Massage is one of my favorite things in the world. If I'd only known, years ago, to say something to Olga while she was pounding my lifeless body into the table: "Hey Olga. I'm trying to get pregnant. Could you shake something loose in there?"

And on this company's website, there are, naturally, dozens of testimonials. Poor testimonial women, most of them don't have last names.

Is it because the doctors are protecting their patients' privacy or are they just not printing last names because it was hard enough to make up 40 first names?

And, it all goes way beyond massage.

One study even states that women, oh by the way, also experienced heightened sexual pleasure after having done the massage therapy. Why not? May as well throw that in. Not only will you get pregnant after 8 years of trying, your husband's suddenly a superstar in bed... after 12 years of trying.

The entire therapy includes nutrition, supplements,massage, acupressure (I think a weatherman comes in to do that last one.)

I was reading intently until they mentioned: Herbal tampons. Wow, does that sound itchy.  More uncomfortable, even, than boy shorts, if that's possible. I'd be afraid that every time I uncrossed my legs on the bus, someone would say: "Why do I keep smelling potpourri?"

Listen, I gotta go. I'm an investigative reporter this week. There's work to be done. I'll talk with ya again tomorrow.

"Get Pregnant Quick!" Schemes (Monday)

I'm the first to admit it: I'm sometimes naive. I've worked at jobs where I thought a coworker was "high-spirited" all the time, until someone savvier than I  relieved me from my fog by pointing out that they were just "high" (occasionally on spirits) all the time.      I also get confused a lot:  I still can’t tell the difference between Melanie Griffith and Meg Ryan or, for that matter, Dennis Quaid and Kevin Costner. 

For over a year, I thought the singer, Eve and Serena Williams were the same person. Then, when I finally thought I had it sorted out, they both launched fashion lines and got me all mixed up again.

But for things that really matter to me, I'm aware. And I don't like people who peddle "Get Pregnant Quick" schemes. 

The lowest of low-lifes, as far as I'm concerned, are people who take advantage of others at their most vulnerable moments.

Anyone who salivates at the thought of selling some worthless trash bag full of  false hope to a couple desperately trying to have a baby is despicable.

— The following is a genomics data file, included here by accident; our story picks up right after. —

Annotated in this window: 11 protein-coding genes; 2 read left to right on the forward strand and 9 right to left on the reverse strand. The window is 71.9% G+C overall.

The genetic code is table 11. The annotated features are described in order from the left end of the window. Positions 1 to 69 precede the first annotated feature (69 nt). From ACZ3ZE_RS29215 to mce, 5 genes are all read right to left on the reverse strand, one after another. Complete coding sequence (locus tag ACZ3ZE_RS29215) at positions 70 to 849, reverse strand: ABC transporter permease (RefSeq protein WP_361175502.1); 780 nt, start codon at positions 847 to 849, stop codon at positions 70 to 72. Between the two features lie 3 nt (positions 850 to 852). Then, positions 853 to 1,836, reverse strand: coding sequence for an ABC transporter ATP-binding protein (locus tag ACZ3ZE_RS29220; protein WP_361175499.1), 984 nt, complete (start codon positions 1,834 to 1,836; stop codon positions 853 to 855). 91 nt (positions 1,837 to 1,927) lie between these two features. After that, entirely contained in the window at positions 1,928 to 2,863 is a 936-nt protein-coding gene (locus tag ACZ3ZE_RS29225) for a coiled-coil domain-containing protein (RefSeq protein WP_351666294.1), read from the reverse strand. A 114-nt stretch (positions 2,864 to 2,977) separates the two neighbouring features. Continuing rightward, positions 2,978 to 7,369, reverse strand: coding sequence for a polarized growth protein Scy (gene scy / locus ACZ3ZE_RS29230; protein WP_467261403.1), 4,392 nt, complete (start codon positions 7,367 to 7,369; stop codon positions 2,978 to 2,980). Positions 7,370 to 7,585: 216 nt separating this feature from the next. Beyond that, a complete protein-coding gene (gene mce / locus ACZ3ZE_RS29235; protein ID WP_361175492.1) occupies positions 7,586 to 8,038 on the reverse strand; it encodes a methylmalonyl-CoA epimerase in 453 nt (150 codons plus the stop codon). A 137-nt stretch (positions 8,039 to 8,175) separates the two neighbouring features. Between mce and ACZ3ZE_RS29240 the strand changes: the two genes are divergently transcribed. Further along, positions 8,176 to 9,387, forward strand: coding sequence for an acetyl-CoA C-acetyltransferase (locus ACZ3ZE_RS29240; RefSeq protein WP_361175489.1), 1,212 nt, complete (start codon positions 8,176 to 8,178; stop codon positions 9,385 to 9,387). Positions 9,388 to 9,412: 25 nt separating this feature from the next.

Welcome to the Internet at its worst: Where infectious bacteria can fester and flourish. Where slime can peddle their crap to a million people in the blink of an eye.  

We saw a lot of these humanless humanitarians during 9-11. For a fee, they would promise to help people find out what happened to their loved ones, or help them get benefits for their tragic loss. A few actually pretended they were in mourning to get compensated for loved ones they never lost because they never existed.

So, every few years these (I'm showing great restraint, I think. I've gone several paragraphs and haven't typed "scum bags" once..and you know I've wanted to) low-lifes crawl back out from under their rocks and have another scheme up their louse-infested sleeves.

So, this week we'll focus on those "Get Pregnant Quick" Schemes. And don't feel ashamed if you've tried or thought about trying one of them. These people are good.

If they weren't, they couldn't make a buck. And making a buck is their number one through eight thousand top priorities.  There's a lot of money to be made in this world and a lot more if you have no morals.   

So, like I said: I get confused a lot.

I only found out a few months ago that Mark Walberg who hosts Antiques Roadshow isn’t the Mark Wahlberg from New Kids On the Block.

I couldn’t picture the Roadshow guy in his underwear on a billboard in Times Square. And I couldn’t picture Marky Mark wearing a suit and tie and talking about pottery, but I still couldn't process that they were two totally different people.

But I'll do my best this week to stay lucid long enough to steer you clear of what I consider to be "Get Pregnant Quick" schemes run by people with B.S. degrees... and I think you know: I don't mean Bachelor of Science.

And if you know of any: Do tell!!

Listen I gotta go. My husband just came home with flowers and I have to find out why. I'll talk with ya again tomorrow.